Statues of The Sriwijaya Kingdom - The Sriwijaya Kingdom on the island of Sumatra, Indonesia, which is known today not only left the Muaro Jambi Temple, Muara Takus Temple and several inscriptions, but also other historical relics.

Among the relics from the era of the Sriwijaya Kingdom, there are at least 4 statues that have been found that are rarely known to many people.

The four statues are the Buddha Statue in the Amarawati style, known as the Siguntang Hill Buddha Statue, the Awalokiteshwara Statue and the Mahayana Buddha Statue and the Bodhisattva Maitreya Statue.

Siguntang Hill Buddha Statue

Photo Source: Kemdikbud

The Siguntang Hill Buddha Statue, according to Kebudayaan.kemdikbud, was found in the 1920s on Siguntang Hill, Palembang City, South Sumatra Province.

At the time it was found, this statue consisted of several fragments of granite statues which turned out to be from a Buddha statue that was quite large in size.

The head of this statue was originally kept in the National Museum and then reunited with the body. The foot of this statue, until now has not been found.

At this time, the Siguntang Hill Buddha Statue can be seen in the courtyard of the Sultan Mahmud Badarudin II Museum which is in the Kuto Besak Fort Area.

The Buddha statue found at the Siguntang Hill Site is depicted in a standing position.

Her hair is described as small curls covering the entire head and at the top center there is a kind of round and small bun (usnisa).

The clothes worn were a kind of long striped robe. The dress covers both shoulders.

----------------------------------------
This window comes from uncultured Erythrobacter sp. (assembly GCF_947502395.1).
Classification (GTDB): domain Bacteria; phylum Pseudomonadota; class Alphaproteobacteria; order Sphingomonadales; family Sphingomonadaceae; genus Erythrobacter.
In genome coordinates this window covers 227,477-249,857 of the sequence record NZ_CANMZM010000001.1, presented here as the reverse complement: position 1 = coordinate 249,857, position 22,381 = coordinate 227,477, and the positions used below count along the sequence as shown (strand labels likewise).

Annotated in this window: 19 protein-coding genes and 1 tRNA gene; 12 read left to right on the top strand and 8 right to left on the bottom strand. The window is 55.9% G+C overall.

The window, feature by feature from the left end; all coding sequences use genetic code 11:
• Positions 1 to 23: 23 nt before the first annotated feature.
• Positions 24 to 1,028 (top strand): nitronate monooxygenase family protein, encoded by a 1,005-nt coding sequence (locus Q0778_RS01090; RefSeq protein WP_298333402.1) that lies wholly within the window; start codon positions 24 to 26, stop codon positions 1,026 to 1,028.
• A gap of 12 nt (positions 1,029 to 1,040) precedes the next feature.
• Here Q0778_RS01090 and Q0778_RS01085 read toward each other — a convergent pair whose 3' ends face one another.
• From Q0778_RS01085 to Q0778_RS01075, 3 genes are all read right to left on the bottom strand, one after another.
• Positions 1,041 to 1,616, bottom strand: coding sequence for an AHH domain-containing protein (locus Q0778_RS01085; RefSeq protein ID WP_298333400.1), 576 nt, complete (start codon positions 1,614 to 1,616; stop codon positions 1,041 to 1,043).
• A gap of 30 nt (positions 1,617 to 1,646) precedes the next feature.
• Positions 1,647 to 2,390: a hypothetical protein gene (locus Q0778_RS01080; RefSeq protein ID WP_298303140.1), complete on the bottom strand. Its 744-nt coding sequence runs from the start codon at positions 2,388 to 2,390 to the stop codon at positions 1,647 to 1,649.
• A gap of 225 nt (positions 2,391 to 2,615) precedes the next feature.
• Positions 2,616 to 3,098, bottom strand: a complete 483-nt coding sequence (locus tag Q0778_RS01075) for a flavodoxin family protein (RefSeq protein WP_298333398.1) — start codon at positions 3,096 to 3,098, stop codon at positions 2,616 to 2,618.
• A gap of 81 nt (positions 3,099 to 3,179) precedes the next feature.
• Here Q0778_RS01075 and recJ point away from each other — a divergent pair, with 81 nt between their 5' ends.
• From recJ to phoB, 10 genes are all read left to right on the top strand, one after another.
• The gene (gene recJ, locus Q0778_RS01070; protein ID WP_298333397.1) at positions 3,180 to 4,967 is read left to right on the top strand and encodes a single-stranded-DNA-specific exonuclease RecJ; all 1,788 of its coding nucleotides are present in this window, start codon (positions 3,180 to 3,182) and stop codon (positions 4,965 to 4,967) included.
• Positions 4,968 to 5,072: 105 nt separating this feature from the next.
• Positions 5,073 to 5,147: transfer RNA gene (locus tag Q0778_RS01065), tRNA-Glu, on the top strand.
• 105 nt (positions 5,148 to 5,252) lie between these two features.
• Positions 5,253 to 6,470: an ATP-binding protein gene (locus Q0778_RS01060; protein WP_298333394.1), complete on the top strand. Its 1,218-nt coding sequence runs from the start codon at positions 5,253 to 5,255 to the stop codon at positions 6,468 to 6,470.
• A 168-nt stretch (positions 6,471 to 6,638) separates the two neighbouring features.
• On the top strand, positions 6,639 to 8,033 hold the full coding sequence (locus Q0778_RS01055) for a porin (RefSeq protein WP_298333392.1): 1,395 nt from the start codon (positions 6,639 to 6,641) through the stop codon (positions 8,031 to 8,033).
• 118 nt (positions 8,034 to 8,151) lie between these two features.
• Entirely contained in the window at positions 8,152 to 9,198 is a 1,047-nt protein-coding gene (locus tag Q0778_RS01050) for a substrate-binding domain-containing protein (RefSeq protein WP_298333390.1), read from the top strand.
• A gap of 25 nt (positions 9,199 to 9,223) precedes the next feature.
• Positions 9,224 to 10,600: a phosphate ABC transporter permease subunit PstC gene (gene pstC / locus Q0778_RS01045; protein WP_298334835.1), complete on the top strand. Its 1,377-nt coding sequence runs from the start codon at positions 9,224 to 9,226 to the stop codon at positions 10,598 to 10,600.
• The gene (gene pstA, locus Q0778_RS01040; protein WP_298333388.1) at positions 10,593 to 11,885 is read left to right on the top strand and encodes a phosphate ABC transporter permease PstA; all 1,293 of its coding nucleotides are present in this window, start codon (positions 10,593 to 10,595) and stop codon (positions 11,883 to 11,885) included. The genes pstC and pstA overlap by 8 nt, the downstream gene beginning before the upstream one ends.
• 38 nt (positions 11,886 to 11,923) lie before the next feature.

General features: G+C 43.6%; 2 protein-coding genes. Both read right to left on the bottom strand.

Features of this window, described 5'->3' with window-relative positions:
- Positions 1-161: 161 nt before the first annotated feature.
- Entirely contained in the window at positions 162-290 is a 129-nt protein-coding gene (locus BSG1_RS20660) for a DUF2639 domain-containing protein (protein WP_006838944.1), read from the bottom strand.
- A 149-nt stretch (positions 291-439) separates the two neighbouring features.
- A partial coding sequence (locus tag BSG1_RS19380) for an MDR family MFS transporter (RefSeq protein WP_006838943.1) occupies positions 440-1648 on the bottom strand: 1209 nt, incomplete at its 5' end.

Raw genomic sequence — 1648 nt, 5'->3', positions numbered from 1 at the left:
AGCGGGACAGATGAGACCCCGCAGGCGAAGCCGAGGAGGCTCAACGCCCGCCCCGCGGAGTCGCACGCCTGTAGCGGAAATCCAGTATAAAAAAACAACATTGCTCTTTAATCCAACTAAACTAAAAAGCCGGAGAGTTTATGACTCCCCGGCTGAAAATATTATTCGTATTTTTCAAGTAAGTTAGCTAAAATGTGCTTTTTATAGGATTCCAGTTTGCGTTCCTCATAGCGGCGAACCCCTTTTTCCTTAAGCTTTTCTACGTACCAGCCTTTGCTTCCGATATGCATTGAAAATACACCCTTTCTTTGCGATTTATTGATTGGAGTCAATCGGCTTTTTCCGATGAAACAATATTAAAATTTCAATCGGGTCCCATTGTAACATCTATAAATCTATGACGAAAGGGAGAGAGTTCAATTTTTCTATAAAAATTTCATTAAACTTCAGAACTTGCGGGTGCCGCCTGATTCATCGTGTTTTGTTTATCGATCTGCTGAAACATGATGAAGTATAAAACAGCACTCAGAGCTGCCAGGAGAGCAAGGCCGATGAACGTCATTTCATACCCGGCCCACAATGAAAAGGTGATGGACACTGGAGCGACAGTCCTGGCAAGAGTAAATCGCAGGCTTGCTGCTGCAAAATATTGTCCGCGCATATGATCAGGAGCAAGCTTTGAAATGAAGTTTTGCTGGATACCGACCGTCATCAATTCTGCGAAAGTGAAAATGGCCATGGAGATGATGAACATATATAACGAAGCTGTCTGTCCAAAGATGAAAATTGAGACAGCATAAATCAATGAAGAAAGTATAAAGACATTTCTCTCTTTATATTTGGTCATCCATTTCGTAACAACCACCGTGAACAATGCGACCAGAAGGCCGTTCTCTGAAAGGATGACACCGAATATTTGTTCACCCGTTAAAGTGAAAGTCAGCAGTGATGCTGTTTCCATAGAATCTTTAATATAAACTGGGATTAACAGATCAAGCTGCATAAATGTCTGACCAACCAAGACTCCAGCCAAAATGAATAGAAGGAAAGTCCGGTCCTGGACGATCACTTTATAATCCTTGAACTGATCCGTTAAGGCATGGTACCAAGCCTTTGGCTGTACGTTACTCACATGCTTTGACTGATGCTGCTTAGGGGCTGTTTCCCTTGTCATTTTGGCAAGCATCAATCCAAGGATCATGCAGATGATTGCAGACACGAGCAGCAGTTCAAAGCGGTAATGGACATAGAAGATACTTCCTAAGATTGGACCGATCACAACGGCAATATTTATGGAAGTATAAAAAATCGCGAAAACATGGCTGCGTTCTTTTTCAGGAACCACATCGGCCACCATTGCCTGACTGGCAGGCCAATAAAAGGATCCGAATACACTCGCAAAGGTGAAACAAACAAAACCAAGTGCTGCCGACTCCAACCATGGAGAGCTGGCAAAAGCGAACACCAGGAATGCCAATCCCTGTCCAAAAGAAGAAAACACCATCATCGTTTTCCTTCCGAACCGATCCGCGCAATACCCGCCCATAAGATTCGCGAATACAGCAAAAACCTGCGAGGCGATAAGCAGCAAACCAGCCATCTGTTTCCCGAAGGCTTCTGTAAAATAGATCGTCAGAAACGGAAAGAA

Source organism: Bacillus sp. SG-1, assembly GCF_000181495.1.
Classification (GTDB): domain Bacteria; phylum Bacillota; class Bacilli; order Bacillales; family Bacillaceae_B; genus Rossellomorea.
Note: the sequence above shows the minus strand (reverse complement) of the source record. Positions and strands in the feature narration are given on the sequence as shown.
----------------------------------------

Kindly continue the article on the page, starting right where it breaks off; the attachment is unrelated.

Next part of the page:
Regarding the dating, seen from the depiction of the statues, the overall appearance of the statues is in the style of the statues from the Amarawati artistic period.

Based on this art style, it is possible that the Buddha statue from Siguntang Hill dates from the 6th-7th century AD.

Avalokiteshwara Statue and Mahayana Buddha Statue

Photo Source: Kemdikbud

The Awalokiteshwara Statue and Mahayana Buddha Statue were found at the Bingin Jungut Site on the east side of the Musi River in Bingin Jungut Village, Muara Kelingi District, Musi Rawas Regency, South Sumatra Province.

This site was first reported by Schnitger in 1937 in his book entitled "The Archeology of Hindoo Sumatra".

Furthermore, he mentioned that the four-armed Awalokiteswara Statue was found from the site.

The Awalokiteswara Statue is now kept at the National Museum, D-216-247 and the unfinished Buddha Statue is currently kept at the Balaputradewa Museum in Palembang.

The four-armed Awalokiteswara Statue is depicted in a standing position, measuring 192 cm high and wearing a crown decorated with Amithaba Buddha.

On the back there is an inscription that reads //daŋ ācāryya syuta//. The statue is a Mahayana Arcaha which was made in place after the Sailendra family ruled over Java in the 7th–9th century AD.

Based on the form of the writing, the Awalokiteswara Statue dates from around the 8th century AD.

Meanwhile, an unfinished Buddha Statue is depicted in a position where the palm of the right hand is directed forward, while the left hand is covered with a robe.

The lower part of the statue has not been completed. The Buddha statues include Mahayana Buddhas which were made on site and may have existed when I-Tsing lived in Sriwijaya.
Maitreya Bodhisattva Statue

Photo Source: Wikipedia

The Maitreya Bodhisattva Statue, also known as the Maitreya statue made of bronze, was found in Komering, South Sumatra Province.

The statue of Maitreya with the characteristic stupa on the crown is Sriwijaya art around the 9th to 10th century AD.

In Buddhism, Bodhisattva Maitreya is the future Buddha. In Chinese, Maitreya is known as Mile Pusa.

Currently, the Maitreya Bodhisattva Statue is in the collection of the National Museum of Indonesia, Jakarta, Inv. 6025. (*)

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